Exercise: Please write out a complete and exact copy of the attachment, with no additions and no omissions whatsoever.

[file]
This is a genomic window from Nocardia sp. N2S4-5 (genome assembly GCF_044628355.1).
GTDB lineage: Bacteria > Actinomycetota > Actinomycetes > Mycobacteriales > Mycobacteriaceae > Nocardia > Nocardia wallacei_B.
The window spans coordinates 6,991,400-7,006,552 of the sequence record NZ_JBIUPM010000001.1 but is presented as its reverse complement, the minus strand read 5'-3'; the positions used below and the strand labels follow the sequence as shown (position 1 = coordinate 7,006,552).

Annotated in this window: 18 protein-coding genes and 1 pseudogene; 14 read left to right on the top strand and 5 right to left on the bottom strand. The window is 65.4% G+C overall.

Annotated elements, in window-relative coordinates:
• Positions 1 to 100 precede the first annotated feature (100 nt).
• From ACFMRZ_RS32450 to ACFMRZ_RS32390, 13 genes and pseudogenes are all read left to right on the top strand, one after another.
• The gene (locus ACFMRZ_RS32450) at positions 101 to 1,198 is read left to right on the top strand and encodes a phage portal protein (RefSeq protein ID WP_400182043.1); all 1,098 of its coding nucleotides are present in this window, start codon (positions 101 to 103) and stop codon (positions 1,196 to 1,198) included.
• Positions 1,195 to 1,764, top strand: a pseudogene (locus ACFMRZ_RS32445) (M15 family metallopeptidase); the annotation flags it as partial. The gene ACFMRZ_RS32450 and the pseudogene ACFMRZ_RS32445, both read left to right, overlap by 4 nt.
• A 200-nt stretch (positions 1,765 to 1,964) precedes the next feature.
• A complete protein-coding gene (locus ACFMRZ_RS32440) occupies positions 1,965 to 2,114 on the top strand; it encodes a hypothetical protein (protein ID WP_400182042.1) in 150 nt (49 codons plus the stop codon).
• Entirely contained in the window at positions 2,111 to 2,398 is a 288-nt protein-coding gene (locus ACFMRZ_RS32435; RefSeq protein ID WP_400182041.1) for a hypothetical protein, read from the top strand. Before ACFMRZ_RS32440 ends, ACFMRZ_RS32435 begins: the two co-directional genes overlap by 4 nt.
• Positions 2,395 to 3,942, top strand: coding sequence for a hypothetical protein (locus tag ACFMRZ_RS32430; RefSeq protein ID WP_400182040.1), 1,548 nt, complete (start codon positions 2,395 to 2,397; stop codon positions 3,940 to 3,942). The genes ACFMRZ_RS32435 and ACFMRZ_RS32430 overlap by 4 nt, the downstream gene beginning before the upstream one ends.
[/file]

This is a genomic window from Nocardia sp. N2S4-5 (genome assembly GCF_044628355.1).
GTDB lineage: Bacteria > Actinomycetota > Actinomycetes > Mycobacteriales > Mycobacteriaceae > Nocardia > Nocardia wallacei_B.
The window spans coordinates 6,991,400-7,006,552 of the sequence record NZ_JBIUPM010000001.1 but is presented as its reverse complement, the minus strand read 5'-3'; the positions used below and the strand labels follow the sequence as shown (position 1 = coordinate 7,006,552).

Annotated in this window: 18 protein-coding genes and 1 pseudogene; 14 read left to right on the top strand and 5 right to left on the bottom strand. The window is 65.4% G+C overall.

Annotated elements, in window-relative coordinates:
• Positions 1 to 100 precede the first annotated feature (100 nt).
• From ACFMRZ_RS32450 to ACFMRZ_RS32390, 13 genes and pseudogenes are all read left to right on the top strand, one after another.
• The gene (locus ACFMRZ_RS32450) at positions 101 to 1,198 is read left to right on the top strand and encodes a phage portal protein (RefSeq protein ID WP_400182043.1); all 1,098 of its coding nucleotides are present in this window, start codon (positions 101 to 103) and stop codon (positions 1,196 to 1,198) included.
• Positions 1,195 to 1,764, top strand: a pseudogene (locus ACFMRZ_RS32445) (M15 family metallopeptidase); the annotation flags it as partial. The gene ACFMRZ_RS32450 and the pseudogene ACFMRZ_RS32445, both read left to right, overlap by 4 nt.
• A 200-nt stretch (positions 1,765 to 1,964) precedes the next feature.
• A complete protein-coding gene (locus ACFMRZ_RS32440) occupies positions 1,965 to 2,114 on the top strand; it encodes a hypothetical protein (protein ID WP_400182042.1) in 150 nt (49 codons plus the stop codon).
• Entirely contained in the window at positions 2,111 to 2,398 is a 288-nt protein-coding gene (locus ACFMRZ_RS32435; RefSeq protein ID WP_400182041.1) for a hypothetical protein, read from the top strand. Before ACFMRZ_RS32440 ends, ACFMRZ_RS32435 begins: the two co-directional genes overlap by 4 nt.
• Positions 2,395 to 3,942, top strand: coding sequence for a hypothetical protein (locus tag ACFMRZ_RS32430; RefSeq protein ID WP_400182040.1), 1,548 nt, complete (start codon positions 2,395 to 2,397; stop codon positions 3,940 to 3,942). The genes ACFMRZ_RS32435 and ACFMRZ_RS32430 overlap by 4 nt, the downstream gene beginning before the upstream one ends.